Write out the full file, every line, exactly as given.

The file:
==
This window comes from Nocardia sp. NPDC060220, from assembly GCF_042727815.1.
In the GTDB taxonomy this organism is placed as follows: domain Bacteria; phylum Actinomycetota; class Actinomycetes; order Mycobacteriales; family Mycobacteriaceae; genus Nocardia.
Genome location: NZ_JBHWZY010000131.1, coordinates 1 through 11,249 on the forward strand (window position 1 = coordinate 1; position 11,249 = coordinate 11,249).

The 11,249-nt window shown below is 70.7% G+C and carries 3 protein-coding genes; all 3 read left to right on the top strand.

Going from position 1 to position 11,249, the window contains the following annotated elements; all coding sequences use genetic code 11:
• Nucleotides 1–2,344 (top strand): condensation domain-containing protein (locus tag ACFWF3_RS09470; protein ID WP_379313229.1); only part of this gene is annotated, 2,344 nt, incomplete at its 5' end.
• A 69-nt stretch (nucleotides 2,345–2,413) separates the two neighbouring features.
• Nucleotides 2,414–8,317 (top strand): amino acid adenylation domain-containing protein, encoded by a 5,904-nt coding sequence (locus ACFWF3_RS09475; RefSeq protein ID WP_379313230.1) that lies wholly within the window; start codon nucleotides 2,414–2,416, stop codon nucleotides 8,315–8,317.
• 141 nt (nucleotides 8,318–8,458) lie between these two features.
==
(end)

This window comes from Nocardia sp. NPDC060220, from assembly GCF_042727815.1.
In the GTDB taxonomy this organism is placed as follows: domain Bacteria; phylum Actinomycetota; class Actinomycetes; order Mycobacteriales; family Mycobacteriaceae; genus Nocardia.
Genome location: NZ_JBHWZY010000131.1, coordinates 1 through 11,249 on the forward strand (window position 1 = coordinate 1; position 11,249 = coordinate 11,249).

The 11,249-nt window shown below is 70.7% G+C and carries 3 protein-coding genes; all 3 read left to right on the top strand.

Going from position 1 to position 11,249, the window contains the following annotated elements; all coding sequences use genetic code 11:
• Nucleotides 1–2,344 (top strand): condensation domain-containing protein (locus tag ACFWF3_RS09470; protein ID WP_379313229.1); only part of this gene is annotated, 2,344 nt, incomplete at its 5' end.
• A 69-nt stretch (nucleotides 2,345–2,413) separates the two neighbouring features.
• Nucleotides 2,414–8,317 (top strand): amino acid adenylation domain-containing protein, encoded by a 5,904-nt coding sequence (locus ACFWF3_RS09475; RefSeq protein ID WP_379313230.1) that lies wholly within the window; start codon nucleotides 2,414–2,416, stop codon nucleotides 8,315–8,317.
• 141 nt (nucleotides 8,318–8,458) lie between these two features.